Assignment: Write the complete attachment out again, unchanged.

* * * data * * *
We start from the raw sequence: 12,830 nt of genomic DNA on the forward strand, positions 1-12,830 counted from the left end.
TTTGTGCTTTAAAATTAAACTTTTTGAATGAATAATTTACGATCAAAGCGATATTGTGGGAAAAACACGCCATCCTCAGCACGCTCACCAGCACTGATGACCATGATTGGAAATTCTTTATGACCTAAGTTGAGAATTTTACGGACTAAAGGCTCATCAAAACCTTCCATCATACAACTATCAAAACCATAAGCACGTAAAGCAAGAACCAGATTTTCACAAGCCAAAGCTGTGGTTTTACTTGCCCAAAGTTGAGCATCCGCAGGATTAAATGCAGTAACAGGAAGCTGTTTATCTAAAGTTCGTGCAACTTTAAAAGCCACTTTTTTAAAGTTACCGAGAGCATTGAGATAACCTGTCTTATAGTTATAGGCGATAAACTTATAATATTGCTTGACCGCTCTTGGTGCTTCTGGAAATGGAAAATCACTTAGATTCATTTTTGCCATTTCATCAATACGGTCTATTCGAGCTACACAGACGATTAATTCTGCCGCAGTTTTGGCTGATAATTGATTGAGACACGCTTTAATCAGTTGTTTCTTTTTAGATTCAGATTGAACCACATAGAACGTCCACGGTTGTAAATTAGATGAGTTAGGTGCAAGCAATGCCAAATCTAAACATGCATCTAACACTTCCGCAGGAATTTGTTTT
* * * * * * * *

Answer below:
We start from the raw sequence: 12,830 nt of genomic DNA on the forward strand, positions 1-12,830 counted from the left end.
TTTGTGCTTTAAAATTAAACTTTTTGAATGAATAATTTACGATCAAAGCGATATTGTGGGAAAAACACGCCATCCTCAGCACGCTCACCAGCACTGATGACCATGATTGGAAATTCTTTATGACCTAAGTTGAGAATTTTACGGACTAAAGGCTCATCAAAACCTTCCATCATACAACTATCAAAACCATAAGCACGTAAAGCAAGAACCAGATTTTCACAAGCCAAAGCTGTGGTTTTACTTGCCCAAAGTTGAGCATCCGCAGGATTAAATGCAGTAACAGGAAGCTGTTTATCTAAAGTTCGTGCAACTTTAAAAGCCACTTTTTTAAAGTTACCGAGAGCATTGAGATAACCTGTCTTATAGTTATAGGCGATAAACTTATAATATTGCTTGACCGCTCTTGGTGCTTCTGGAAATGGAAAATCACTTAGATTCATTTTTGCCATTTCATCAATACGGTCTATTCGAGCTACACAGACGATTAATTCTGCCGCAGTTTTGGCTGATAATTGATTGAGACACGCTTTAATCAGTTGTTTCTTTTTAGATTCAGATTGAACCACATAGAACGTCCACGGTTGTAAATTAGATGAGTTAGGTGCAAGCAATGCCAAATCTAAACATGCATCTAACACTTCCGCAGGAATTTGTTTT